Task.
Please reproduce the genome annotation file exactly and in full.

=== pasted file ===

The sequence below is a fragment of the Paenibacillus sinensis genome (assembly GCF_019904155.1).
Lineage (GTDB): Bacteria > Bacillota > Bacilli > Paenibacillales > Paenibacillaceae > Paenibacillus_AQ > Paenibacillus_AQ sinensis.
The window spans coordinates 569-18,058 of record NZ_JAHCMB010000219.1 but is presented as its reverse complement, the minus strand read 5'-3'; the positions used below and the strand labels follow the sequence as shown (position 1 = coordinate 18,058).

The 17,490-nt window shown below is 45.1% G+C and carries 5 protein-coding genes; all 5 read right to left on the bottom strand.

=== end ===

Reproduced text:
The sequence below is a fragment of the Paenibacillus sinensis genome (assembly GCF_019904155.1).
Lineage (GTDB): Bacteria > Bacillota > Bacilli > Paenibacillales > Paenibacillaceae > Paenibacillus_AQ > Paenibacillus_AQ sinensis.
The window spans coordinates 569-18,058 of record NZ_JAHCMB010000219.1 but is presented as its reverse complement, the minus strand read 5'-3'; the positions used below and the strand labels follow the sequence as shown (position 1 = coordinate 18,058).

The 17,490-nt window shown below is 45.1% G+C and carries 5 protein-coding genes; all 5 read right to left on the bottom strand.